Ben Underwood was born a happy, healthy baby. His mother, Aquanetta, described Ben as “the happiest kid in the world.” Then, when Ben was just two years old, the unthinkable happened: Ben was diagnosed with retinoblastoma, cancer in both eyes.
Four years after the surgery, something astonishing happened to this brave little boy. When he was 7 years old, he discovered that by clicking his tongue, he could navigate his surroundings. With this gift, technically known as echolocation, he could sense where people, poles, pillars, openings, doorways and more were in relation to his body.
Sadly, in 2009, Ben died from the same cancer that originally claimed his sight. Today, Ben’s mother, Aquanetta, tells us that her son wasn’t afraid of taking his final breath. “In that process, it was a wonderful celebration. It wasn’t a sad thing,” she says. “There were about 2,000, maybe 2,500 people at his funeral. Every age. Every nationality. There was so much love and so much joy in that place that to this day, I’m even still joyful about it.”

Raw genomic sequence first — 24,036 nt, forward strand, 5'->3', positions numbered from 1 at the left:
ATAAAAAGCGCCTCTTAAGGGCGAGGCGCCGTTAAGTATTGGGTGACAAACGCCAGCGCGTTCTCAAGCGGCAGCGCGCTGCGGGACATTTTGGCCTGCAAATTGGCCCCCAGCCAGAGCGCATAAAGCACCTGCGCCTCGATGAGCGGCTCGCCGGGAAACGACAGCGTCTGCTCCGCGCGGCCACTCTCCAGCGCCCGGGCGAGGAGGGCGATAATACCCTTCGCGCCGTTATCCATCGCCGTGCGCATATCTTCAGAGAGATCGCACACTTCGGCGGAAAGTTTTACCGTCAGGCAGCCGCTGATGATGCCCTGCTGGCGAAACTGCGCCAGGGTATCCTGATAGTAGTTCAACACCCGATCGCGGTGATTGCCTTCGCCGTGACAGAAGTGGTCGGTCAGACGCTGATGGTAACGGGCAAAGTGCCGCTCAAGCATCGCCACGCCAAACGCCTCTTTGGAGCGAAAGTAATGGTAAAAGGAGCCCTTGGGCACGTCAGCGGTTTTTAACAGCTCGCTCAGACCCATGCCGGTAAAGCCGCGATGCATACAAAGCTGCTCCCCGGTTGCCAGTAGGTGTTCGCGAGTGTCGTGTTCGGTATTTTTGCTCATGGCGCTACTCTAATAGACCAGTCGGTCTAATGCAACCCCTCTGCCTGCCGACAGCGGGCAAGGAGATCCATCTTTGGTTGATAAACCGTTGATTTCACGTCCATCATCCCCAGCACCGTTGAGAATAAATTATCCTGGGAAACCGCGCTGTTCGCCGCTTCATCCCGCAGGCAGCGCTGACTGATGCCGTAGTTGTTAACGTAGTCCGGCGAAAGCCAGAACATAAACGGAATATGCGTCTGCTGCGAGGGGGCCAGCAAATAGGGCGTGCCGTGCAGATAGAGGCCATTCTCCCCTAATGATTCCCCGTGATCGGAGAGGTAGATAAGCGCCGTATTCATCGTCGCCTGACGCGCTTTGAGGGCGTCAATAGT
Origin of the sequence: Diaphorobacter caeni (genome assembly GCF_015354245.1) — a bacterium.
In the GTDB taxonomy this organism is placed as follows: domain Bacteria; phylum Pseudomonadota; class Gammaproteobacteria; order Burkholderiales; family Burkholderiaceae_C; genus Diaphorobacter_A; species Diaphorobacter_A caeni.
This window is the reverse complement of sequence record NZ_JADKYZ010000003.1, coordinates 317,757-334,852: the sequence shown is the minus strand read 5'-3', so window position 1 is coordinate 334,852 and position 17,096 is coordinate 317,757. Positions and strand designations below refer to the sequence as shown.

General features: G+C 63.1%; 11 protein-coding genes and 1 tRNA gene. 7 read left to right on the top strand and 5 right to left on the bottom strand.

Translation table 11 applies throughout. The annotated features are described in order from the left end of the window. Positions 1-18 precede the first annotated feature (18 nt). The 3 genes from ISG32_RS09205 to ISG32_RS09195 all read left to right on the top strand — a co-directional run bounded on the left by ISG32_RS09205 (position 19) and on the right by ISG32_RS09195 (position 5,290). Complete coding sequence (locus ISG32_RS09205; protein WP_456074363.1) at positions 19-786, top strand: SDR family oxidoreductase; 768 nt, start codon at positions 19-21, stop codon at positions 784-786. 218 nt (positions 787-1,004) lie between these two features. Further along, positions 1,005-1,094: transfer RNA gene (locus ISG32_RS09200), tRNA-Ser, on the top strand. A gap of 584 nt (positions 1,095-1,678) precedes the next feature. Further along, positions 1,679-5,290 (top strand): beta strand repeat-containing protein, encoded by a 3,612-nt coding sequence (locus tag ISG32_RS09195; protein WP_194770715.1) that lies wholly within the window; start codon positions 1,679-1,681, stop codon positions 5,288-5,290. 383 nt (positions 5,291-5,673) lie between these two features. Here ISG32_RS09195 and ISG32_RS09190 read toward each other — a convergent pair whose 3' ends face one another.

Aquanetta, who wrote the book Echoes of an Angel in honor of her son, learned a deep lesson from Ben’s acceptance of death. “Although I did bury my son, it’s not a sad thing because Ben taught me not only how to live” she says. “Ben taught me how to die.”